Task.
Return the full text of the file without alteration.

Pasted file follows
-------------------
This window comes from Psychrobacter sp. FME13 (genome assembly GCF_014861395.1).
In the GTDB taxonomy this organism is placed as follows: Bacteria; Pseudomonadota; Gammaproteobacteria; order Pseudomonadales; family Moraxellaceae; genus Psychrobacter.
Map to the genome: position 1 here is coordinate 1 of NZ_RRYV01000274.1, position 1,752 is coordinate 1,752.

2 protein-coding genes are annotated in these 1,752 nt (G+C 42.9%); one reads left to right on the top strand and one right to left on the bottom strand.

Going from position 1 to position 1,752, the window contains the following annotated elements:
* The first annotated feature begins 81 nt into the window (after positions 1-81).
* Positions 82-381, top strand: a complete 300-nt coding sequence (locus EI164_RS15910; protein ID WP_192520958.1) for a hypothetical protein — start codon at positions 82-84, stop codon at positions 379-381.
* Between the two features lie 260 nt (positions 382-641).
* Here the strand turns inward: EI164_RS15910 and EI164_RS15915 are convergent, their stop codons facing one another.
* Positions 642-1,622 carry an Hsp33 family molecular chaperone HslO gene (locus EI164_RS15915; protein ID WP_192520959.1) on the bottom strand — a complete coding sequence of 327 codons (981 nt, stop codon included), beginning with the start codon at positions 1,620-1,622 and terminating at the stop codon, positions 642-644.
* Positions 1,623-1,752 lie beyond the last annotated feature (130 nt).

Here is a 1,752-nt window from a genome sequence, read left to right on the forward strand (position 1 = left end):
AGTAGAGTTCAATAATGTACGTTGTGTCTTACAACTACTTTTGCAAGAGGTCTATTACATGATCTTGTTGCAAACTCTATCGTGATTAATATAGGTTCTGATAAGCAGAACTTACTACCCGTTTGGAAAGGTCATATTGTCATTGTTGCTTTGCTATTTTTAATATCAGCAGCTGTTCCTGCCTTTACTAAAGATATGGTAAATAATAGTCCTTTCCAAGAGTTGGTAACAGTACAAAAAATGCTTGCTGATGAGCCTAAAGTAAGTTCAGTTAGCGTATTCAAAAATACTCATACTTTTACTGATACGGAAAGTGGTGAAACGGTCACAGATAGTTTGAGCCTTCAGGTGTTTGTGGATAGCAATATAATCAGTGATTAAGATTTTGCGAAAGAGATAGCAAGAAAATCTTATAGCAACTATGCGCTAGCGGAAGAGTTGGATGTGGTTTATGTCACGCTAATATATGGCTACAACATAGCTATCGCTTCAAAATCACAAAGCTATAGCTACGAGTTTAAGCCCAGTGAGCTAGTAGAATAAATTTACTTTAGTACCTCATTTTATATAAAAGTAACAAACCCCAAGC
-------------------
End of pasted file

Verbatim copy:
This window comes from Psychrobacter sp. FME13 (genome assembly GCF_014861395.1).
In the GTDB taxonomy this organism is placed as follows: Bacteria; Pseudomonadota; Gammaproteobacteria; order Pseudomonadales; family Moraxellaceae; genus Psychrobacter.
Map to the genome: position 1 here is coordinate 1 of NZ_RRYV01000274.1, position 1,752 is coordinate 1,752.

2 protein-coding genes are annotated in these 1,752 nt (G+C 42.9%); one reads left to right on the top strand and one right to left on the bottom strand.

Going from position 1 to position 1,752, the window contains the following annotated elements:
* The first annotated feature begins 81 nt into the window (after positions 1-81).
* Positions 82-381, top strand: a complete 300-nt coding sequence (locus EI164_RS15910; protein ID WP_192520958.1) for a hypothetical protein — start codon at positions 82-84, stop codon at positions 379-381.
* Between the two features lie 260 nt (positions 382-641).
* Here the strand turns inward: EI164_RS15910 and EI164_RS15915 are convergent, their stop codons facing one another.
* Positions 642-1,622 carry an Hsp33 family molecular chaperone HslO gene (locus EI164_RS15915; protein ID WP_192520959.1) on the bottom strand — a complete coding sequence of 327 codons (981 nt, stop codon included), beginning with the start codon at positions 1,620-1,622 and terminating at the stop codon, positions 642-644.
* Positions 1,623-1,752 lie beyond the last annotated feature (130 nt).

Here is a 1,752-nt window from a genome sequence, read left to right on the forward strand (position 1 = left end):
AGTAGAGTTCAATAATGTACGTTGTGTCTTACAACTACTTTTGCAAGAGGTCTATTACATGATCTTGTTGCAAACTCTATCGTGATTAATATAGGTTCTGATAAGCAGAACTTACTACCCGTTTGGAAAGGTCATATTGTCATTGTTGCTTTGCTATTTTTAATATCAGCAGCTGTTCCTGCCTTTACTAAAGATATGGTAAATAATAGTCCTTTCCAAGAGTTGGTAACAGTACAAAAAATGCTTGCTGATGAGCCTAAAGTAAGTTCAGTTAGCGTATTCAAAAATACTCATACTTTTACTGATACGGAAAGTGGTGAAACGGTCACAGATAGTTTGAGCCTTCAGGTGTTTGTGGATAGCAATATAATCAGTGATTAAGATTTTGCGAAAGAGATAGCAAGAAAATCTTATAGCAACTATGCGCTAGCGGAAGAGTTGGATGTGGTTTATGTCACGCTAATATATGGCTACAACATAGCTATCGCTTCAAAATCACAAAGCTATAGCTACGAGTTTAAGCCCAGTGAGCTAGTAGAATAAATTTACTTTAGTACCTCATTTTATATAAAAGTAACAAACCCCAAGC